CITIZENS must be the ones to push for the full implementation of the Freedom of Information (FOI) bill.
“We all have to demand for access of information,” said Malou Mangahas, executive director of Philippine Center for Investigative Journalism (PCIJ).
“It is not the media alone, but it must be the citizenry who have to push for public transparency and accountability,” Mangahas added as Malacañang wanted a substitute bill for FOI that will also compel national officials to disclose their statements of assets, liabilities and net worth (SALNs).
Mangahas reminded Visayan journalists at the recent PCIJ seminar “Maguindanao and Beyond: Media Murders and the Quest for Justice” in Cebu City how SALN has been embedded into public consciousness.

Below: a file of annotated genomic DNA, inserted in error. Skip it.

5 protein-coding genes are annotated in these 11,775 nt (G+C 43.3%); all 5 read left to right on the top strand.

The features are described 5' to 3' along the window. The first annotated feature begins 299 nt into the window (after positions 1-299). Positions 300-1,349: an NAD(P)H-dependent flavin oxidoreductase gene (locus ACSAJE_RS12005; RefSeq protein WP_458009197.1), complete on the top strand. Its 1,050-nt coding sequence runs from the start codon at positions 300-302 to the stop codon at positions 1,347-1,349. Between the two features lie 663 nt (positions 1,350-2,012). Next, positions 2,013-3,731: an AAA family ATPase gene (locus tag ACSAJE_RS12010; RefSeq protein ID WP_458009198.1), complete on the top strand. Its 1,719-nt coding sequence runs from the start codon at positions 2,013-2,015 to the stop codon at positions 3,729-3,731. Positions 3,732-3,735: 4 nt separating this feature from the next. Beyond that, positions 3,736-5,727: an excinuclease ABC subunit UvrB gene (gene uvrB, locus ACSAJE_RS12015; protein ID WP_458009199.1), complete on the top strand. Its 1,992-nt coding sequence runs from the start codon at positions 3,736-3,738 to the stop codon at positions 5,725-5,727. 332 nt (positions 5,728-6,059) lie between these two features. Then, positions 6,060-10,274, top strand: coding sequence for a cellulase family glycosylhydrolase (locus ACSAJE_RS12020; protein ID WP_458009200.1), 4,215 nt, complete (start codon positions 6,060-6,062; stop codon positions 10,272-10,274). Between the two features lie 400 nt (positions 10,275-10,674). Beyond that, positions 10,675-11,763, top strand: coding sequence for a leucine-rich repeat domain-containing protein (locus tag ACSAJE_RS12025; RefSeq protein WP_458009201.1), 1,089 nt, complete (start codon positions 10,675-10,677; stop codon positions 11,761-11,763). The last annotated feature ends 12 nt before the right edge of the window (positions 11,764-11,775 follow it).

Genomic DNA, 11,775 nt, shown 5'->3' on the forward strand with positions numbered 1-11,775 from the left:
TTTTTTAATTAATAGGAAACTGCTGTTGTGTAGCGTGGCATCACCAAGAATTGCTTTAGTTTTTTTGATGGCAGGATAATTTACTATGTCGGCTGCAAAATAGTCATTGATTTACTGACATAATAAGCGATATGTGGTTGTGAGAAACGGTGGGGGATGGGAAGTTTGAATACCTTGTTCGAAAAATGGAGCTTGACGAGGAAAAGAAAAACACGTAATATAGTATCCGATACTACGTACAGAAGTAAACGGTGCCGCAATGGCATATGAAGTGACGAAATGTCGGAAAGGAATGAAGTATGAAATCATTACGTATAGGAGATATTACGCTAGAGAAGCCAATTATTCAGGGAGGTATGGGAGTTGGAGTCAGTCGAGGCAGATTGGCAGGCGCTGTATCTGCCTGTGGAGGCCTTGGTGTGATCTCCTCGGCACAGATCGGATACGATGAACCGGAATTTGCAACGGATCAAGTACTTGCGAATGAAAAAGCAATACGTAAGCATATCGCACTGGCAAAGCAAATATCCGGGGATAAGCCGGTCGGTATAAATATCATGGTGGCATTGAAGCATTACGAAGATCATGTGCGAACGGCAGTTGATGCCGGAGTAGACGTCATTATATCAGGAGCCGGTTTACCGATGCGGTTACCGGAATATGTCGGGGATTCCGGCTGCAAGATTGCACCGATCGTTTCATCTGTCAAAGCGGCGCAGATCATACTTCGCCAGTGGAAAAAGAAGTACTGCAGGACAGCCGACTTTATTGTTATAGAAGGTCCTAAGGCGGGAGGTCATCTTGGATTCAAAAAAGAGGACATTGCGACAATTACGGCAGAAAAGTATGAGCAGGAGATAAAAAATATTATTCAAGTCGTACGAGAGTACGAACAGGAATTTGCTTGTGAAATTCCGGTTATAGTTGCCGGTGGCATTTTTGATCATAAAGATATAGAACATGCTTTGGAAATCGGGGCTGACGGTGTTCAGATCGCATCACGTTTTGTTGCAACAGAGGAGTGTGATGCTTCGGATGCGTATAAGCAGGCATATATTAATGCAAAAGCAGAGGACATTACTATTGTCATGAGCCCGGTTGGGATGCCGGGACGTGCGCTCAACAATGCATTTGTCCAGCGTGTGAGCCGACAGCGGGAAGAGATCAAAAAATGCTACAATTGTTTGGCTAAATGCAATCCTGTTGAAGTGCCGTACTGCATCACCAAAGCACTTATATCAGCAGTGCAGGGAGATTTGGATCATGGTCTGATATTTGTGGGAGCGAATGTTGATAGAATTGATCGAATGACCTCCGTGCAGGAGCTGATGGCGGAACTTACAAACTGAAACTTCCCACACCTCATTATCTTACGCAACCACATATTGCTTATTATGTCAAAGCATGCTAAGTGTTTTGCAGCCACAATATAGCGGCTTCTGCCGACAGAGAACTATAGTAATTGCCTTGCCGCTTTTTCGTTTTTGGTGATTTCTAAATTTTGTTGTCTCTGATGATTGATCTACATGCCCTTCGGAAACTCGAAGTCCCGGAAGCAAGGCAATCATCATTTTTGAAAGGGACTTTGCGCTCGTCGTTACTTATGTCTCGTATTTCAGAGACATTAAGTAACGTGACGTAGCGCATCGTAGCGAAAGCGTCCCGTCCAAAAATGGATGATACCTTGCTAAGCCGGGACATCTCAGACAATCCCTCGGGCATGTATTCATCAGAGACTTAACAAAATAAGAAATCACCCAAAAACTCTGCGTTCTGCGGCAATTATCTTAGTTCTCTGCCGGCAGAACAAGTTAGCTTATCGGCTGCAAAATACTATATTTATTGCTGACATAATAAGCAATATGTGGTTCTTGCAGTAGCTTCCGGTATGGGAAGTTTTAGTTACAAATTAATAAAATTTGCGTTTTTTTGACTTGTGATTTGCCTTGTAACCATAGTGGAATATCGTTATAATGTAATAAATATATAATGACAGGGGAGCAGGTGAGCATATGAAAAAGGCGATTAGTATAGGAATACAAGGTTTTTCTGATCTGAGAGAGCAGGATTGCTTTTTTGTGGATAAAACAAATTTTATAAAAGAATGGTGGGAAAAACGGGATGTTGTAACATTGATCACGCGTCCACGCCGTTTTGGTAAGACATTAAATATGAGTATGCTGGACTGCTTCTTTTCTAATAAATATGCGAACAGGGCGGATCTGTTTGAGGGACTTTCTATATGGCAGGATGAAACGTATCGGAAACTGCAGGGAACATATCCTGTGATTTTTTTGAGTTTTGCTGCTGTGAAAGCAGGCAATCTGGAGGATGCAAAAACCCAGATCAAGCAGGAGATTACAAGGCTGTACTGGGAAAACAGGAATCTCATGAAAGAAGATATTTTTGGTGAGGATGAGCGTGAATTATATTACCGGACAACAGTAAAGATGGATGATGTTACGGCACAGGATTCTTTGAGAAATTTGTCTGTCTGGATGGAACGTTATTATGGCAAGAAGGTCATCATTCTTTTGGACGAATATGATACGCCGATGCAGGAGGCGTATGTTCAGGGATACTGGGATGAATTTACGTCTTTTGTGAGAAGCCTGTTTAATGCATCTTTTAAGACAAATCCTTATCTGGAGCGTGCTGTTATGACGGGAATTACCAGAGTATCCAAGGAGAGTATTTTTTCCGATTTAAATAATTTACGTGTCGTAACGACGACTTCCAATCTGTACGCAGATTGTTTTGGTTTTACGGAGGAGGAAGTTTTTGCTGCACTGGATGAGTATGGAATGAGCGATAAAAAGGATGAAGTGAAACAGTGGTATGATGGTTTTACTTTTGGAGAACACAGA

She cited the ongoing impeachment trial of Supreme Court Chief Justice Renato Corona, in which one of the eight articles of impeachment stemmed from the alleged betrayal of public trust of Corona when he failed to disclose his SALN.
A PCIJ report released last January found majority of lawmakers in the House of Representatives who signed the impeachment complaint against Corona did not disclose their SALNs. It includes lead prosecutor and Iloilo 5th District Rep. Niel “Junjun” Tupas Jr.
Mangahas said that SALNs obtained by PCIJ from 2006 to 2011 also found the non-disclosure of officials in the Armed Forces of the Philippines (AFP), Philippine National Police (PNP), Office of the Ombudsman, and Supreme Court justices.
These officials were violating the provision of Section 17, Article XI of the 1987 Constitution.
“Whether or not the FOI bill is there, there must be a citizen brigade in obtaining SALNs,” she emphasized.
Mangahas noted that a public who demands the full disclosure of SALNs may encourage good behavior among public officials.